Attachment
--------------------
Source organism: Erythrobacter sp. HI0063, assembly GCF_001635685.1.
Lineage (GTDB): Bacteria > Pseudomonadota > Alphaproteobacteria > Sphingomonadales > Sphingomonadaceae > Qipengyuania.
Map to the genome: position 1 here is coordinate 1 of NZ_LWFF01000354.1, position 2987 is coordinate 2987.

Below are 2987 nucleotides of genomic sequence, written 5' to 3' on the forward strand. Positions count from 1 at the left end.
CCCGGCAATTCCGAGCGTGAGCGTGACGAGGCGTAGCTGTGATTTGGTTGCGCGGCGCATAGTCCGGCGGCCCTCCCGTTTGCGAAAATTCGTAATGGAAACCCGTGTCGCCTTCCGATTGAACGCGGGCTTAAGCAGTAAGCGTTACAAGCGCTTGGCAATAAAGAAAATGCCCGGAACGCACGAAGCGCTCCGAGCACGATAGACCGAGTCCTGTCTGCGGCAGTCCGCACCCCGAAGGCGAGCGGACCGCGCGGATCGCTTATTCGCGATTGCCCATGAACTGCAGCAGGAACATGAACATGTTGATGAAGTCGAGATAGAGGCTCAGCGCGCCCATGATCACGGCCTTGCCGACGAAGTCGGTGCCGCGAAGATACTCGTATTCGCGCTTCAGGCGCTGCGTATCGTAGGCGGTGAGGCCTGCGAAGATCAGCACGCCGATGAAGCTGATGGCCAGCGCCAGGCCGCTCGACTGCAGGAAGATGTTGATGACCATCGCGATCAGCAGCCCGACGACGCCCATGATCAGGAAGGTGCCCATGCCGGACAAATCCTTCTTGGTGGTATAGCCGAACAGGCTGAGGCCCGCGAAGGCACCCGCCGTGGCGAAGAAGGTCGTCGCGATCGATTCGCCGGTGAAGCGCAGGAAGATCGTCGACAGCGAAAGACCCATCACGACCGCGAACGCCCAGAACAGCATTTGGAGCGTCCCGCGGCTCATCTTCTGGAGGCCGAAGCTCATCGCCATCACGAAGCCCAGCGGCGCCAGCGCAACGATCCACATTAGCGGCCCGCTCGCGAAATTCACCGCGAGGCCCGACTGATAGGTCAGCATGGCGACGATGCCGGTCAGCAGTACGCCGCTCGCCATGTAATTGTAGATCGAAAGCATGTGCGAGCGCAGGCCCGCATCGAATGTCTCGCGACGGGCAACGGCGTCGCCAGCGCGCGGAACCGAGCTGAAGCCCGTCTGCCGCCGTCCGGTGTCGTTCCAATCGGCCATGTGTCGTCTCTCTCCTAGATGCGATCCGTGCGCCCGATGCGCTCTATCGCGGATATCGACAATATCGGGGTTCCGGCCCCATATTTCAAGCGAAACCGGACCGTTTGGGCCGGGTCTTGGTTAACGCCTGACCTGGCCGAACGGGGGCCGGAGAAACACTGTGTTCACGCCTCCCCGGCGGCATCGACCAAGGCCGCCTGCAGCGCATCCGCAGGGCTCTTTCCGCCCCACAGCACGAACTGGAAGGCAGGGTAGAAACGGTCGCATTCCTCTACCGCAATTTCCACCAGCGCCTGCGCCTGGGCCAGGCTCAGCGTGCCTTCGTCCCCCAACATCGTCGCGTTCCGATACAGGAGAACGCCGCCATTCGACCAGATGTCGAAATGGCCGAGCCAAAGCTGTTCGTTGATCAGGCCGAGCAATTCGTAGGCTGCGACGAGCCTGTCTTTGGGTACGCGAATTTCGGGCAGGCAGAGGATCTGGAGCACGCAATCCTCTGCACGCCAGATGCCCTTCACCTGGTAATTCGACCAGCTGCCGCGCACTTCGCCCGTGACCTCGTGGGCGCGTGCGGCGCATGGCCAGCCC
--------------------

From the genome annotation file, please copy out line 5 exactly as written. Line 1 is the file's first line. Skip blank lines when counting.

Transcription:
CCCGGCAATTCCGAGCGTGAGCGTGACGAGGCGTAGCTGTGATTTGGTTGCGCGGCGCATAGTCCGGCGGCCCTCCCGTTTGCGAAAATTCGTAATGGAAACCCGTGTCGCCTTCCGATTGAACGCGGGCTTAAGCAGTAAGCGTTACAAGCGCTTGGCAATAAAGAAAATGCCCGGAACGCACGAAGCGCTCCGAGCACGATAGACCGAGTCCTGTCTGCGGCAGTCCGCACCCCGAAGGCGAGCGGACCGCGCGGATCGCTTATTCGCGATTGCCCATGAACTGCAGCAGGAACATGAACATGTTGATGAAGTCGAGATAGAGGCTCAGCGCGCCCATGATCACGGCCTTGCCGACGAAGTCGGTGCCGCGAAGATACTCGTATTCGCGCTTCAGGCGCTGCGTATCGTAGGCGGTGAGGCCTGCGAAGATCAGCACGCCGATGAAGCTGATGGCCAGCGCCAGGCCGCTCGACTGCAGGAAGATGTTGATGACCATCGCGATCAGCAGCCCGACGACGCCCATGATCAGGAAGGTGCCCATGCCGGACAAATCCTTCTTGGTGGTATAGCCGAACAGGCTGAGGCCCGCGAAGGCACCCGCCGTGGCGAAGAAGGTCGTCGCGATCGATTCGCCGGTGAAGCGCAGGAAGATCGTCGACAGCGAAAGACCCATCACGACCGCGAACGCCCAGAACAGCATTTGGAGCGTCCCGCGGCTCATCTTCTGGAGGCCGAAGCTCATCGCCATCACGAAGCCCAGCGGCGCCAGCGCAACGATCCACATTAGCGGCCCGCTCGCGAAATTCACCGCGAGGCCCGACTGATAGGTCAGCATGGCGACGATGCCGGTCAGCAGTACGCCGCTCGCCATGTAATTGTAGATCGAAAGCATGTGCGAGCGCAGGCCCGCATCGAATGTCTCGCGACGGGCAACGGCGTCGCCAGCGCGCGGAACCGAGCTGAAGCCCGTCTGCCGCCGTCCGGTGTCGTTCCAATCGGCCATGTGTCGTCTCTCTCCTAGATGCGATCCGTGCGCCCGATGCGCTCTATCGCGGATATCGACAATATCGGGGTTCCGGCCCCATATTTCAAGCGAAACCGGACCGTTTGGGCCGGGTCTTGGTTAACGCCTGACCTGGCCGAACGGGGGCCGGAGAAACACTGTGTTCACGCCTCCCCGGCGGCATCGACCAAGGCCGCCTGCAGCGCATCCGCAGGGCTCTTTCCGCCCCACAGCACGAACTGGAAGGCAGGGTAGAAACGGTCGCATTCCTCTACCGCAATTTCCACCAGCGCCTGCGCCTGGGCCAGGCTCAGCGTGCCTTCGTCCCCCAACATCGTCGCGTTCCGATACAGGAGAACGCCGCCATTCGACCAGATGTCGAAATGGCCGAGCCAAAGCTGTTCGTTGATCAGGCCGAGCAATTCGTAGGCTGCGACGAGCCTGTCTTTGGGTACGCGAATTTCGGGCAGGCAGAGGATCTGGAGCACGCAATCCTCTGCACGCCAGATGCCCTTCACCTGGTAATTCGACCAGCTGCCGCGCACTTCGCCCGTGACCTCGTGGGCGCGTGCGGCGCATGGCCAGCCC